Celtic chief executive Peter Lawwell thinks his club's drop in crowds is down to economics and not the absence of Rangers from Scotland's top flight.
Traditional city rivals Rangers are now in Division Three after financial problems this summer, meaning no Old Firm Scottish Premier League meetings.
"Celtic supporters are making choices now," Lawwell told BBC Scotland.
"We are in the Champions League so that means Champions League tickets, it means travelling."
Lawwell was talking ahead of Saturday's visit by Kilmarnock to Celtic Park, where attendances have dropped for SPL matches this season.
"I think the most significant affect on attendences at Celtic Park, and they are not in any way greatly concerning, is the economy," said Lawwell.
"There is just not enough money to go round for our fans to do everything."
Celtic's top shareholder, Dermot Desmond, recently said he hoped that Rangers would return to the SPL to resume their rivalry.
However, echoing the words of Dundee United chairman Stephen Thompson, Lawwell said he did not see any prospect of league reconstruction that would permit the Ibrox side to return to the top flight earlier than successive promotions would allow.
"I don't see where that will come from," said the Celtic chief executive.
"They are in the Third Division at the moment and it looks like it will take three or four years to get there.
"In my view, will Rangers get promoted each year? I believe they will be.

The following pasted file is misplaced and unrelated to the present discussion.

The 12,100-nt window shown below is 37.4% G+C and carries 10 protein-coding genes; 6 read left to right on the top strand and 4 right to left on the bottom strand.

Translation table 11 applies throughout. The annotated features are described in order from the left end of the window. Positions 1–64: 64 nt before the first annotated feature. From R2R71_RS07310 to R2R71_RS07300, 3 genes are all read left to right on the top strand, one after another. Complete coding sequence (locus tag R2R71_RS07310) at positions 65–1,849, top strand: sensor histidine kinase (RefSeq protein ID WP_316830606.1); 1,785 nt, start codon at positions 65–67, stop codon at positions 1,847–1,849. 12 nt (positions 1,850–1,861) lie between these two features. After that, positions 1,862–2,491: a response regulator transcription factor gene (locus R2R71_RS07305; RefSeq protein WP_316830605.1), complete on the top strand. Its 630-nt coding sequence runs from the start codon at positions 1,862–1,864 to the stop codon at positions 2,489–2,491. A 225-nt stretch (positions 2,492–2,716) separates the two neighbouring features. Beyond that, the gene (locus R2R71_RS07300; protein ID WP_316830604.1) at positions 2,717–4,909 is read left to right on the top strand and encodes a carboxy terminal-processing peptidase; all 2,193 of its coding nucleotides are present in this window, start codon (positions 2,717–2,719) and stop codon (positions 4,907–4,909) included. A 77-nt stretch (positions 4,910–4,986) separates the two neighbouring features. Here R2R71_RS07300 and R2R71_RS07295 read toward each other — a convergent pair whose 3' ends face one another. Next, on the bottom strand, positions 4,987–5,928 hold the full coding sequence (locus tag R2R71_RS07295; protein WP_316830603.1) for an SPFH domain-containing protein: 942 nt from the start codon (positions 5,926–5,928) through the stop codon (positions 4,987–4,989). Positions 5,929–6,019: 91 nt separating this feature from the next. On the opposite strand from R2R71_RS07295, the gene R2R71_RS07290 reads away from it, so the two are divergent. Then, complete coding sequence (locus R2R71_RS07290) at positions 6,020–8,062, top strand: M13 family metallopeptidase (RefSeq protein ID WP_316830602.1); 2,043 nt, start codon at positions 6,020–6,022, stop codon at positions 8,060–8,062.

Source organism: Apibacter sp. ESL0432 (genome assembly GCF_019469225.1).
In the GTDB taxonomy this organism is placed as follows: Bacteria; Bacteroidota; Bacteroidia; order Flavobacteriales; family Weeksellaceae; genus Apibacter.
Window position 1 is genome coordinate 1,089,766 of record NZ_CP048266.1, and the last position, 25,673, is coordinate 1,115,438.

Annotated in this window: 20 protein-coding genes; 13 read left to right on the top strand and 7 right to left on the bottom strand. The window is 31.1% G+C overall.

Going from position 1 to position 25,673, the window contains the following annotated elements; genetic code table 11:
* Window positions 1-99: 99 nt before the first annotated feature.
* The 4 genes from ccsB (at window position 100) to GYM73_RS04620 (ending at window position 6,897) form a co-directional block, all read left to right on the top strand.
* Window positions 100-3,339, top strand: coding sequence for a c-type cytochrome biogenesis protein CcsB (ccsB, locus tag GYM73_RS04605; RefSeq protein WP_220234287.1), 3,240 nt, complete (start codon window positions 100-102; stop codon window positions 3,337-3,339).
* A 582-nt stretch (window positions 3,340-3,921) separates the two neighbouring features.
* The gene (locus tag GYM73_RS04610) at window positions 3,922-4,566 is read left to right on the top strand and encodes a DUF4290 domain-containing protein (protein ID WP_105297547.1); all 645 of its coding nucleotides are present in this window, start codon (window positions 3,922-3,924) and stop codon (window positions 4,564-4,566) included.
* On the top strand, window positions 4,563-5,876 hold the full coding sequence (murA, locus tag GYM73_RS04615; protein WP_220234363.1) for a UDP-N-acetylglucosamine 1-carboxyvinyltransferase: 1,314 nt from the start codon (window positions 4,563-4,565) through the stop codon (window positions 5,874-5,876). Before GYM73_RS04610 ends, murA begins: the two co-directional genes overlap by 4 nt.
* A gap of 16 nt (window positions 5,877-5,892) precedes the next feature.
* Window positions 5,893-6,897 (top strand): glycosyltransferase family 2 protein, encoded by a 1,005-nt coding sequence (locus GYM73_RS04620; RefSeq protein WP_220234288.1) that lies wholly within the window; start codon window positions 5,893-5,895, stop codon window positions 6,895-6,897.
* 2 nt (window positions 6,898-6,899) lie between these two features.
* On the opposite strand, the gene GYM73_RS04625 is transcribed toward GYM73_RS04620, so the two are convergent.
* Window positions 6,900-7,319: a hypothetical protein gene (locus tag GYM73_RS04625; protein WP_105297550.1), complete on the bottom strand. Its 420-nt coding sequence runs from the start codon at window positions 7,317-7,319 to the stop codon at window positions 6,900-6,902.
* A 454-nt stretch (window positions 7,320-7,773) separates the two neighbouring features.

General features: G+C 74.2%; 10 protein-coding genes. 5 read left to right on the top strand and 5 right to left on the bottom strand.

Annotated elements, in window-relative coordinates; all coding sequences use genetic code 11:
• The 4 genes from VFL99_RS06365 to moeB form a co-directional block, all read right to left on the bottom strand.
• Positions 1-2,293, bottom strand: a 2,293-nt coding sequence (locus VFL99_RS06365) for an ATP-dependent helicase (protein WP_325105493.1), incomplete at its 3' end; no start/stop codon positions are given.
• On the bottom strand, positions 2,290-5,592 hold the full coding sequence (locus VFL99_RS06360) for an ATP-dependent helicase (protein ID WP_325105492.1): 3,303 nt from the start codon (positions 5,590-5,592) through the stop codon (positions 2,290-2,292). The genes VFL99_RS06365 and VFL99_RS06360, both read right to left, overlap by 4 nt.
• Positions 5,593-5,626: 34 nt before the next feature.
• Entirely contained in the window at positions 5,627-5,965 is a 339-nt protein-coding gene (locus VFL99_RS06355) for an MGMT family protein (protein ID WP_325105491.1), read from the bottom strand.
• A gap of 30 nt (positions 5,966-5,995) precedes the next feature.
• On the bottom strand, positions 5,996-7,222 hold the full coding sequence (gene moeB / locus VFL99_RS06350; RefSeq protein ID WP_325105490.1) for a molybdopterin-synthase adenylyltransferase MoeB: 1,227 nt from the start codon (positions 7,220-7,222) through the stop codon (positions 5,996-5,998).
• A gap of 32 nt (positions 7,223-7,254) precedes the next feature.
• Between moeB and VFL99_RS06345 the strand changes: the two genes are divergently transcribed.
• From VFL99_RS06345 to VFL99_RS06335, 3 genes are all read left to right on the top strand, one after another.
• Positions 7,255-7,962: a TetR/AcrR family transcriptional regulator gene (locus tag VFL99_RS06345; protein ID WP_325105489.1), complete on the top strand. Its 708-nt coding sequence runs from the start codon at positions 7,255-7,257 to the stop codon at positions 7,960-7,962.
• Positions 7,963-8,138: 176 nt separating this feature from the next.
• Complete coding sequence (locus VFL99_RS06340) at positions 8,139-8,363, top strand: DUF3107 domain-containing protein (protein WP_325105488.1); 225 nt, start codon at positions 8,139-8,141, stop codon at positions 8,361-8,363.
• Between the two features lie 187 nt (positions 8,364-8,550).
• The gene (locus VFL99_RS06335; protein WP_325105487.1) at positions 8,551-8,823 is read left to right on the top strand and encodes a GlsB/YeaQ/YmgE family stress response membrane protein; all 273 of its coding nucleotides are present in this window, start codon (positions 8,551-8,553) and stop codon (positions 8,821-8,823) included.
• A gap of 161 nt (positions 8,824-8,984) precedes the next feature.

"Their resources are greater than any of the clubs they are up against and logically they will be back in the Premier League in four years."
Lawwell did not think there was any immediate prospect of a European League but said Celtic would play their part in any changes that take place.
"I don't think there are active discussions going on at the moment," he said.
"I think, for the moment, we are committed to the Scottish Premier League and doing our best for Scottish football.
"But I think the way the world is changing, the world's got smaller, the strong appear to be getting stronger.
"In terms of media rights, the big nations are just growing and growing while smaller nations like ourselves, Holland and Belgium are being left behind financially.
"We recognise there are changes in the world. There are events that may occur, whether it's through the media, or whether it's through Uefa, that we need to keep tabs on and need to make sure that, if there is change, Celtic are part of that change."